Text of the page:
February 23, 2011 § Leave a comment
Given what we know about Barbie and the unrealistic and unhealthy beauty myth she helps to sell to young girls around the world, what do the women of Tech think about Architect Barbie? While I think it is fantastic that Barbie’s career options have grown by leaps and bounds over the last decade (Barbie as a presidential candidate and as a chef come to mind), I think the folks at Mattel have a lot of work to do in terms of making Barbie the kind of doll I’d want to give to a young girl. I’m glad she’s no longer limited to being a fashion model or fashion designer (not that those careers aren’t valid ones, they just aren’t the only ones), and I am particularly excited that Barbie’s new career is one that many women didn’t have much access to until recently. As a bonus, Architect Barbie does come with a set of blueprints, a hard hat, and a house she designed- in pink, of course.
For more on Barbie’s careers since 1959 check out this Good Housekeeping piece.
February 22, 2011 § Leave a comment
Women’s achievements in athletics can be dated as far back as 396 B.C. when Spartan princess Kyneska won an Olympic chariot race, going down in history as the first woman to win an ancient Olympic game. Women have been competing in and making their presence known in the modern Olympic games for over a century. Today, women participate in virtually every aspect and sport that men compete in. Why is it then that women are still being patronized in the world of athletics and are still the recipients of sexist remarks?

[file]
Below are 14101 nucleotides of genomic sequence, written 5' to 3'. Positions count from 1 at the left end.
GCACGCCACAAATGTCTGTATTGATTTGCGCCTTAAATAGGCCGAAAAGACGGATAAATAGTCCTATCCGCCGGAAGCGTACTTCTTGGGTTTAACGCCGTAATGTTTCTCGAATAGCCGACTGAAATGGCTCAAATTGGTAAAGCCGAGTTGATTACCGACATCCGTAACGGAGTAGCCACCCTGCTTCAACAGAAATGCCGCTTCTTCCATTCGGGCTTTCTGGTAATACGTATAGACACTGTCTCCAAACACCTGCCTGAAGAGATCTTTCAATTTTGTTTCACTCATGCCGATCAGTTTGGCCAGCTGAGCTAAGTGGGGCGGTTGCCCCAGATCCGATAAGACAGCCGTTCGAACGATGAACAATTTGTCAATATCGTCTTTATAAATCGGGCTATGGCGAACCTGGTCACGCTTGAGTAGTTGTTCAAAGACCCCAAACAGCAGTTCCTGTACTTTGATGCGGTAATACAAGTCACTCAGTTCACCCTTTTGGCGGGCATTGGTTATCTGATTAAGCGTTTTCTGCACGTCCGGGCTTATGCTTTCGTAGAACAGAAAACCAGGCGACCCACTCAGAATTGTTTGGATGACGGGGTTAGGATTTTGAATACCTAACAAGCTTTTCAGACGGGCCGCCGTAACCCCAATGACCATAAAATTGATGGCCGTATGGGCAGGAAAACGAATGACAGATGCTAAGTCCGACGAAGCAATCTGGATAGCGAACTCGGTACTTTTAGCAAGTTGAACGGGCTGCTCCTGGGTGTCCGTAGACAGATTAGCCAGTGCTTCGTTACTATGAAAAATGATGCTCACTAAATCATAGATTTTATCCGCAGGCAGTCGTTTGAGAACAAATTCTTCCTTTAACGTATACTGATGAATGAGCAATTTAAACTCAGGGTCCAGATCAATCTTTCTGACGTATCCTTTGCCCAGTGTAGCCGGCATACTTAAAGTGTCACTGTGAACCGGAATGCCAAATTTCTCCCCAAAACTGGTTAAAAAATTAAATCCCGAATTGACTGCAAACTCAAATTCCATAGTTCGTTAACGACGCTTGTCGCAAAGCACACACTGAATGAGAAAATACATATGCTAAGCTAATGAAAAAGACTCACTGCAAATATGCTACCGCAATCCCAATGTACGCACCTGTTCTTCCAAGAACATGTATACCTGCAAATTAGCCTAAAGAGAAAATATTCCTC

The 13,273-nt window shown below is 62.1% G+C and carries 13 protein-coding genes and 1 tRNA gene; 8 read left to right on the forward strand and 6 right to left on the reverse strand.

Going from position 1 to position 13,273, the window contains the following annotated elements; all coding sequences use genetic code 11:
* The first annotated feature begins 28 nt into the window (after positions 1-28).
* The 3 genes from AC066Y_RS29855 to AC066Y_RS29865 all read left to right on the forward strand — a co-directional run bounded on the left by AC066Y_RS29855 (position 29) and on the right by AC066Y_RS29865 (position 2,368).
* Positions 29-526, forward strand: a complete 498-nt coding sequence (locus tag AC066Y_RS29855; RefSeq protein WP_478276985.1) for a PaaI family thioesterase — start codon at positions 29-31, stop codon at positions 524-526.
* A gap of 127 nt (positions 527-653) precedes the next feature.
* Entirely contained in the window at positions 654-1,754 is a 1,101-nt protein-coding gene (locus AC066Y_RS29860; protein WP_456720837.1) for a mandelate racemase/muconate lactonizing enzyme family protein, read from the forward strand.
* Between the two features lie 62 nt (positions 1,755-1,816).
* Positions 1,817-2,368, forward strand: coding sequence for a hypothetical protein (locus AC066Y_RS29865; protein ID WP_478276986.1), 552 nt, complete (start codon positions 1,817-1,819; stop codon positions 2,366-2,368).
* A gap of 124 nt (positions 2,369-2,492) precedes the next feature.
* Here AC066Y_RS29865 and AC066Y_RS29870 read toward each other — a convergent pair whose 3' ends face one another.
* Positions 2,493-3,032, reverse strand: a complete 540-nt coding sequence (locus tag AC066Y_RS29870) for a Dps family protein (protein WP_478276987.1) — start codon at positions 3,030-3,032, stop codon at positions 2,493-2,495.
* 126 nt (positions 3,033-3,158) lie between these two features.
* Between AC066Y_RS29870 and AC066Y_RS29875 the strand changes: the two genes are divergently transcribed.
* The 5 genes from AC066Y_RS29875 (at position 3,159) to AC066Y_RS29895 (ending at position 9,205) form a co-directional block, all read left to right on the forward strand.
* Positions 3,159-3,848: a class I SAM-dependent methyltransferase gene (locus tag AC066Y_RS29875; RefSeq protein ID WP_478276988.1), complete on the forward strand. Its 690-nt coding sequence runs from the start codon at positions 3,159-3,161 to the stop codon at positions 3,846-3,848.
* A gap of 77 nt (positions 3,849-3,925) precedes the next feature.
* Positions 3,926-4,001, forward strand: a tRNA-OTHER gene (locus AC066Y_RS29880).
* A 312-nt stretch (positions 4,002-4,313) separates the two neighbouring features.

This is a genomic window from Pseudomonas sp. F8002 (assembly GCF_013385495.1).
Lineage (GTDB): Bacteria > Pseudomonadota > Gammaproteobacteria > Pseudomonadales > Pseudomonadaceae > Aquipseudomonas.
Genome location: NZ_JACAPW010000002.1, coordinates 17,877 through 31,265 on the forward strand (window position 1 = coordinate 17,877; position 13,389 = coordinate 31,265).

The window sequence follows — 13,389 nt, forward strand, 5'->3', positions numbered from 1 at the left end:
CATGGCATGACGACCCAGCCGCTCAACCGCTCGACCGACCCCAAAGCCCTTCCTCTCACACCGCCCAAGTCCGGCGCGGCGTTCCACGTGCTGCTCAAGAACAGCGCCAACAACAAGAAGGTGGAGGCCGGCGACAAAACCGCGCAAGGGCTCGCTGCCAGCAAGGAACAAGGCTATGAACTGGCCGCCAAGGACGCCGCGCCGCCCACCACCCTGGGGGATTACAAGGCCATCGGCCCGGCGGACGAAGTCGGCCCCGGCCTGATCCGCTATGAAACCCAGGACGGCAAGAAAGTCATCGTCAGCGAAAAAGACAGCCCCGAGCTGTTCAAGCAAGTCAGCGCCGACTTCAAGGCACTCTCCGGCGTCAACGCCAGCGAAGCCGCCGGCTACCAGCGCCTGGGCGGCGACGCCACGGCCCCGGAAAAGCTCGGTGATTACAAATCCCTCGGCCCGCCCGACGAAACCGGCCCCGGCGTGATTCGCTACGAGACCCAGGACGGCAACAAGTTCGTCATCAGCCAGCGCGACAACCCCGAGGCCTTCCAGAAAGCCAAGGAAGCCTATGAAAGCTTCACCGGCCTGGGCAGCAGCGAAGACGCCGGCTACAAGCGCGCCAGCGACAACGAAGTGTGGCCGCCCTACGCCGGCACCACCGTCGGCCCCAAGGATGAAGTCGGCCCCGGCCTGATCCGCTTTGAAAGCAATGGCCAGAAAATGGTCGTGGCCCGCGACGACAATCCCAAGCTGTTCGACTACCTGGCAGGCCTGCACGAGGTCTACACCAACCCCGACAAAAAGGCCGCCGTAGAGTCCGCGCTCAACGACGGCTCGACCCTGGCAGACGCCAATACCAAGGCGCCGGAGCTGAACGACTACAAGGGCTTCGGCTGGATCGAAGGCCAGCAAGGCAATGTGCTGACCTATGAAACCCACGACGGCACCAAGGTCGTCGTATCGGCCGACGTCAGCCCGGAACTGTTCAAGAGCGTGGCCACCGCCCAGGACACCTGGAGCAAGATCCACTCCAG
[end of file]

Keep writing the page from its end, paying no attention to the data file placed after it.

Andy Grays, British sports commentator, was fired earlier this year when he and a colleague made sexist remarks about women soccer officials. The colleague, Richard Keys resigned days later. Grays was recorded saying, “What do women know about the offside rule?” Despite the fact that women have made monumental achievements, they still face negativity and have many obstacles, such as this, to overcome.
February 22, 2011 § Leave a comment
Bobby Franklin, a state representative in the Georgia Legislature, proposed a new bill to change the term ‘victim’ to the term ‘accuser’ in the Official Code of Georgia (titles 16 and 17). The law would apply to victims of stalking, rape, and domestic violence. The legislation says the following:
“To amend Titles 16 and 17 of the Official Code of Georgia Annotated, relating to criminal law and criminal procedure, respectively, so as to change the term “victim” to the term “accuser” in the context of a number of statutes making reference to circumstances where there has not yet been a criminal conviction; to provide for related matters; to repeal conflicting laws; and for other purposes.”